Since returning to Melbourne I have started work with Prof Olivia Carter to design an online screening and assessment tool to measure visual disturbances in those with Hallucinogen Persisting Perception Disorder (HPPD:, and I am keen to continue my 7T research locally via the Melbourne Brain Centre. Below is a photo of me wearing a custom head coil setup for a 7T laminar fMRI project conducted at the Spinoza Center for Neuroimaging near Amsterdam.

Do you have any fond memories of previous ACNS meetings, workshops or events? Can you share a story?
My fondest memories of a previous conference come from the fantastic joint ACNS x ICON meeting in Brisbane 2014, where I was fortunate enough to witness Stan Dehaene deliver an engaging keynote address during the day and then proceed to tear up the dancefloor that evening – a work-life balance I can only dream to emulate someday.

My current role in the Society involves maintaining the ACNS website, which includes updating it with any news to share, managing Society membership access, and troubleshooting issues with account logins – as well as helping to oversee abstract submissions recently for the ACNS virtual conference in November. Working behind the curtain here makes me appreciate all the effort that goes into making large yearly meetings like ACNS conferences run so smoothly.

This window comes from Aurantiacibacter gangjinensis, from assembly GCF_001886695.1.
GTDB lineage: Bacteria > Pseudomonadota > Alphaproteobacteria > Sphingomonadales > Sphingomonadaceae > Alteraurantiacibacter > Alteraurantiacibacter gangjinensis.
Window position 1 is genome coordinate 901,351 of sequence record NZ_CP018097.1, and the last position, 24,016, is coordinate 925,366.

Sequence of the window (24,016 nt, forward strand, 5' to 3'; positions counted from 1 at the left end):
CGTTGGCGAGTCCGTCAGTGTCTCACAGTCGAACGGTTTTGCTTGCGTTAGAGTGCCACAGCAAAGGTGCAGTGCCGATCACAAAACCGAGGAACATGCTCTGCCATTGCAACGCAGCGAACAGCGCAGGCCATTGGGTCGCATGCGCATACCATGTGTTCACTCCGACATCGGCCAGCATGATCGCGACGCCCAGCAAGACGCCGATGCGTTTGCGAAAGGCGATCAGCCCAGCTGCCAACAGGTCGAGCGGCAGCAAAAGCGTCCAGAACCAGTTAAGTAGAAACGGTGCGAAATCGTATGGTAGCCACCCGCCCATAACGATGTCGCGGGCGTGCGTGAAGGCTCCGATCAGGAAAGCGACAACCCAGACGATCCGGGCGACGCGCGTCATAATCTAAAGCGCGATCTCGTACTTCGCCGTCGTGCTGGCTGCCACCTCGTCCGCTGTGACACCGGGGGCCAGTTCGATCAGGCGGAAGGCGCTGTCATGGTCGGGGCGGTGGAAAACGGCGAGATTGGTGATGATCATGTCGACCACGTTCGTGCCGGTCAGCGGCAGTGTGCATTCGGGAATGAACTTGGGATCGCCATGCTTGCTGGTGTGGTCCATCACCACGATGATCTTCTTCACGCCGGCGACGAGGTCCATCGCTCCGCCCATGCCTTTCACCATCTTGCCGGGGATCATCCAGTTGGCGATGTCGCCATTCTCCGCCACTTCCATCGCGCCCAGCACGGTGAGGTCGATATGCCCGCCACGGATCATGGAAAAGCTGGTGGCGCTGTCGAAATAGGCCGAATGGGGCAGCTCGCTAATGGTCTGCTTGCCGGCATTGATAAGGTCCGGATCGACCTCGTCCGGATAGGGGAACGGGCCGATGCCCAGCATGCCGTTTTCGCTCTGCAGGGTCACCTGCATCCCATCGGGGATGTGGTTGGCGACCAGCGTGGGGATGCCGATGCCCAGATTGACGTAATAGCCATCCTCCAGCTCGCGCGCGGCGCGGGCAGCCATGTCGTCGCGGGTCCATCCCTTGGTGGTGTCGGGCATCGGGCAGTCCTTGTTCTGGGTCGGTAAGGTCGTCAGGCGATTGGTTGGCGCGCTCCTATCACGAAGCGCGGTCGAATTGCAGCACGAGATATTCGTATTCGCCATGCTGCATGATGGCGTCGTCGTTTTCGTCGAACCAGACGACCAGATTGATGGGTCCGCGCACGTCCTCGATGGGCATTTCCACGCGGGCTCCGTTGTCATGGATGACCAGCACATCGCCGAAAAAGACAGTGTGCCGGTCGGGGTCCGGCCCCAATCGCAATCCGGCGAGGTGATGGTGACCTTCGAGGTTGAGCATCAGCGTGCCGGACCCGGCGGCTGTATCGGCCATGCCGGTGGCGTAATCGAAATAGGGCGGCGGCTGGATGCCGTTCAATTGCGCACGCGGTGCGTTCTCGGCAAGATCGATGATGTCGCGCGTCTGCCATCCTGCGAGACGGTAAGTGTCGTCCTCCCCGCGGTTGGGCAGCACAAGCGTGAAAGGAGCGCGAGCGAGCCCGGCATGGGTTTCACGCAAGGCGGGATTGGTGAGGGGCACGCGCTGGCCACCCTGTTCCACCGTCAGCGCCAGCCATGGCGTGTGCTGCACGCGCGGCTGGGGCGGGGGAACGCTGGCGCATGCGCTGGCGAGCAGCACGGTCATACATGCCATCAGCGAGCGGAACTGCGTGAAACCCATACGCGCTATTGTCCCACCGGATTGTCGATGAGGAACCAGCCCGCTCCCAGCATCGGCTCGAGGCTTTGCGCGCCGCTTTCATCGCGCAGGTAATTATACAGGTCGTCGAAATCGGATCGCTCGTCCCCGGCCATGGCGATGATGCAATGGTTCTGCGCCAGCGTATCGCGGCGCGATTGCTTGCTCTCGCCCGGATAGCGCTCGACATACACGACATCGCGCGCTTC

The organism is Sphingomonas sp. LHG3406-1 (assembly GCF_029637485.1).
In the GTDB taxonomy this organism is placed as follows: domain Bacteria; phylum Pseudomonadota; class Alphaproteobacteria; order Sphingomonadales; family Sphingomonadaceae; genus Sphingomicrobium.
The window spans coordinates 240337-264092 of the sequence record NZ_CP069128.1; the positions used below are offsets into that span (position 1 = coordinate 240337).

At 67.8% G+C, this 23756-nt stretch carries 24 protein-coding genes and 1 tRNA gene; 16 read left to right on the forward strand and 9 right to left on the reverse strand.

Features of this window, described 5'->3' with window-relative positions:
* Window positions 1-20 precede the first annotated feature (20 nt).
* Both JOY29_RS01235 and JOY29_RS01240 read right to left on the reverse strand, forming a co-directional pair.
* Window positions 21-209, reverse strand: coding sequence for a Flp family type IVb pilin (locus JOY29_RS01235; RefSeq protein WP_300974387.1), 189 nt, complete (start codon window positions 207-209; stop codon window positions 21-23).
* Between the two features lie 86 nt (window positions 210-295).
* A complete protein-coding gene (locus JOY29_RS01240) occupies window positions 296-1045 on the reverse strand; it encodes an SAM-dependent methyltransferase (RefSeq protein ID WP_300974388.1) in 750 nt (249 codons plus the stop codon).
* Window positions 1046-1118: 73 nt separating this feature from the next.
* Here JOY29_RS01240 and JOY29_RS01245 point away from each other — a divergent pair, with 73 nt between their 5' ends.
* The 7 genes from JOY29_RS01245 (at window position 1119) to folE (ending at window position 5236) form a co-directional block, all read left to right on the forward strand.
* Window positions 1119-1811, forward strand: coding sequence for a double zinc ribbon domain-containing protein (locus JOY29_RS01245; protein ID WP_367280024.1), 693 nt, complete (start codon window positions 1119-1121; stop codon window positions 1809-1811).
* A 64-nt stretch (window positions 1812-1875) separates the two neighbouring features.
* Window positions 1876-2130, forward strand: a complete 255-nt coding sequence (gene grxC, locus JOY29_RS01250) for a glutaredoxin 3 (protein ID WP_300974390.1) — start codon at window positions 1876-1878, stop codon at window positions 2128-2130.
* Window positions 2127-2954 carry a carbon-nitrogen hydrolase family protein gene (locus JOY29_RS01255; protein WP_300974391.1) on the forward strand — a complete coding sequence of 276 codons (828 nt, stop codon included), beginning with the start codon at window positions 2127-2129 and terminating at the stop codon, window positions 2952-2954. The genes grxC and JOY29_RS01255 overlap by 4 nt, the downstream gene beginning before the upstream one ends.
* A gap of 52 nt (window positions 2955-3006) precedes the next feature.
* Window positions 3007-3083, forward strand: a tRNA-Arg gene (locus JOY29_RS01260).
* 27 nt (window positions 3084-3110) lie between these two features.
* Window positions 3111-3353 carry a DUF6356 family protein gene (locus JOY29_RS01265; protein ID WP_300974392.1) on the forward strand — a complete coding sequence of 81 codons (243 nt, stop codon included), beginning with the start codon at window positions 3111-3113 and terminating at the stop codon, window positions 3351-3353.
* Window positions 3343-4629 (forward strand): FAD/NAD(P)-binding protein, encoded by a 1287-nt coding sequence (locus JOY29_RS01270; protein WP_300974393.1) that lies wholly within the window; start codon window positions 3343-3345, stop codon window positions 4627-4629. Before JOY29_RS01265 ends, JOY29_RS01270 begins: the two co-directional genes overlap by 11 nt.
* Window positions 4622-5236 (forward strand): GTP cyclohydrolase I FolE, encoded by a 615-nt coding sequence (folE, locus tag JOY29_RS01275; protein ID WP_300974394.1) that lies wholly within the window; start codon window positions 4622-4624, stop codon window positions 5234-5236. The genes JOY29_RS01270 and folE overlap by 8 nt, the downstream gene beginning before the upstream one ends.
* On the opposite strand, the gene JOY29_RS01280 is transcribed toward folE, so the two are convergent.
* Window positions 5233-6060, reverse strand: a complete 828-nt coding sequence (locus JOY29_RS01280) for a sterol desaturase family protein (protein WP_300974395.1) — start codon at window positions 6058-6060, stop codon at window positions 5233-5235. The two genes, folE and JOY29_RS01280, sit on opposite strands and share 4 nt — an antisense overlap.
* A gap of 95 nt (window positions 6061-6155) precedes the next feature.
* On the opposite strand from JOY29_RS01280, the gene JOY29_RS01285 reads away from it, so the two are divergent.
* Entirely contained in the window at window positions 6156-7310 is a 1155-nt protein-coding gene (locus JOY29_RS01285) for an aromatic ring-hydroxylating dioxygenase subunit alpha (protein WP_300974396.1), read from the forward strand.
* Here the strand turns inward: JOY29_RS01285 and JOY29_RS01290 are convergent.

If people want to contact you, how should they do so? Do you have any social media profiles people can follow?
Feel free to get in contact with me via or you can follow me on Twitter @jacob_m_paul

Events & Notices

Are you a psychologist? Do you work with adult clients in a clinical setting? 
The CAIN group at UniSA are investigating how psychologists understand chronic conditions in adulthood. Participants go into the draw to win 1 of 10 $50 gift cards. Complete the 15min survey here

SOBR 2021 Student Symposium